House panel backs bill extending the federal pay freeze another year

Rep. Norman Dicks of Washington is optimistic some funding will be restored before the bill is enacted. Rep. Norman Dicks of Washington is optimistic some funding will be restored before the bill is enacted. Jose Luis Magana/AP

A House subcommittee approved a fiscal 2013 spending bill Wednesday that would extend the two-year pay freeze for federal employees and cut spending severely enough to potentially result in additional Internal Revenue Service employee buyouts, according to one lawmaker.

The House Appropriations Financial Services Subcommittee approved by voice vote a $21.2 billion spending bill that would effectively freeze federal employees’ salaries for the third year in a row, since it does not include the 0.5 percent pay raise President Obama requested in his fiscal 2013 budget.

Overall, the Financial Services appropriations bill is $376 million below fiscal 2012 spending levels and $2 billion below the Obama administration’s fiscal 2013 request.

“In this and other appropriations bills, the House is following the ill-advised path of the budget resolution passed by the House that threatens the vital services by severely underfunding federal agencies,” National Treasury Employees Union President Colleen Kelley said Wednesday.

The union objected to the bill’s IRS provisions, which would freeze the agency’s funding at the fiscal 2012 level of $11.8 billion and fall short of the administration’s fiscal 2013 request by $944.5 million. Rep. Norman Dicks, D-Wash., told the subcommittee these funding levels could result in additional rounds of employee buyouts. More than 1,000 IRS employees took buyouts in fiscal 2011.

“Thus, fewer audits will be performed, more tax cheats will get away,” Dicks said. This would increase the deficit, he added.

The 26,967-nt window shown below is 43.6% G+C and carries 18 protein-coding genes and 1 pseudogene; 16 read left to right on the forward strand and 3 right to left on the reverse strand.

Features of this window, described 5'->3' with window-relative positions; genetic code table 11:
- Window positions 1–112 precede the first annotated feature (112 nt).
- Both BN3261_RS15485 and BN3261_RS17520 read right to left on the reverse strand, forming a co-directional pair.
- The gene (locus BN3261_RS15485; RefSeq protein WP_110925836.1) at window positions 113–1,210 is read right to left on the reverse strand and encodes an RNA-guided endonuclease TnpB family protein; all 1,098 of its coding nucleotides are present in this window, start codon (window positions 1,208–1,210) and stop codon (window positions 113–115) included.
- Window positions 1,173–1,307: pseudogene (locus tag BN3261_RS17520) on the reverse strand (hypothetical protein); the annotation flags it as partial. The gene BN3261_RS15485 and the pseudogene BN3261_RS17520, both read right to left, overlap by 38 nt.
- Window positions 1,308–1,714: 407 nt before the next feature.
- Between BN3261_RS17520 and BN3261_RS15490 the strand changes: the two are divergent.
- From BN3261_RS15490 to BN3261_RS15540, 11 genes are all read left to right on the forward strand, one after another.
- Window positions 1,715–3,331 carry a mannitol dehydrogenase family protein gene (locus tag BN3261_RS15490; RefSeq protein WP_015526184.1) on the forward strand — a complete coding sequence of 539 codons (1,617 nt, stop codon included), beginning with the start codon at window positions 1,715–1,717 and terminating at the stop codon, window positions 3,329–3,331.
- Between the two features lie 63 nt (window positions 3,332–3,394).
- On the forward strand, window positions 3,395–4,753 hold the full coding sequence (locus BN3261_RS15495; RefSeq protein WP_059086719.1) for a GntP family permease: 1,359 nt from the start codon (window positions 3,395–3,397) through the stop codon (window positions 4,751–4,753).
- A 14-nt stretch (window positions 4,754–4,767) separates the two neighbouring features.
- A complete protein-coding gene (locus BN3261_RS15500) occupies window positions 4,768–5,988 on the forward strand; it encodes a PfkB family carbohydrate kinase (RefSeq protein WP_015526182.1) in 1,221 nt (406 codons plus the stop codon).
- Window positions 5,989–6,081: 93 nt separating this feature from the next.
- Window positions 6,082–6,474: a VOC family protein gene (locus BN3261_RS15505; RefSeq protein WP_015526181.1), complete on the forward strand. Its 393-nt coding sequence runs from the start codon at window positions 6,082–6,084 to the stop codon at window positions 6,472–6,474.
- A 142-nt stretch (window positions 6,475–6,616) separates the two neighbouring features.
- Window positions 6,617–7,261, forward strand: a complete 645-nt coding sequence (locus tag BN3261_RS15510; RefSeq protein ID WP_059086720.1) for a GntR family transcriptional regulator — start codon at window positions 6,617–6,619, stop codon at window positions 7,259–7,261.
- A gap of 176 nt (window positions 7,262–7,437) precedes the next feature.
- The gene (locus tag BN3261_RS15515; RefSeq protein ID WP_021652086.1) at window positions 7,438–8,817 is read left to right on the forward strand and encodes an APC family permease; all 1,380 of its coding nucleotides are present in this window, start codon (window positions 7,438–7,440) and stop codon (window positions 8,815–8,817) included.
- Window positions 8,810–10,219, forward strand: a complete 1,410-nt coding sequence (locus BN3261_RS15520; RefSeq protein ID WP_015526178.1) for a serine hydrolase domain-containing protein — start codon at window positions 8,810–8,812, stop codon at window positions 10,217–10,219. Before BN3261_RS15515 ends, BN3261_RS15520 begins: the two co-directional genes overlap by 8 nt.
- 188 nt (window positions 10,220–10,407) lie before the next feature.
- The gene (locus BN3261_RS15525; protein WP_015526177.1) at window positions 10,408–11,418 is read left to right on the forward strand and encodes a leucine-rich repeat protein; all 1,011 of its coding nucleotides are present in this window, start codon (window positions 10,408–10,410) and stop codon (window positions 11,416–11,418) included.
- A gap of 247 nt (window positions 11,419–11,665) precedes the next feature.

Dicks, the ranking member of the full House Appropriations Committee, also noted the overall bill is $1.8 billion below the Senate’s version and said he expects the final enacted law “to come in at much higher levels.”

The bill also was $195 million below President Obama’s request for the Securities and Exchange Commission, funding the agency at $1.4 billion. “In the wake of ongoing Wall Street regulatory issues, it is unconscionable not to provide the SEC with the resources it needs to protect investors,” Kelley said.

Labor unions took another hit in the House subcommittee’s version of the spending bill -- it does not include the moratorium on agency competitions for work pitting federal agencies against contractors, known as A-76 studies. The Obama administration supports the prohibition, and it was included in the fiscal 2012 Financial Services appropriations bill.

“This would allow agencies to push work through a broken competitive sourcing process that is not fair to the federal workforce and does not hold contractors accountable to taxpayers,” Kelley said.

The subcommittee also approved cuts in the General Services Administration’s budget for administrative expenses and for its Federal Buildings Fund, and lawmakers included provisions to strengthen oversight in the wake of the agency’s conference spending scandal. The bill would require quarterly spending reports; limit cash awards to GSA employees; prohibit all travel and conferences that do not comply with the law or regulations; and call for an inspector general report on travel, conference and employee award procedures, according to a committee summary.

The measure now awaits consideration by the full House Appropriations Committee.

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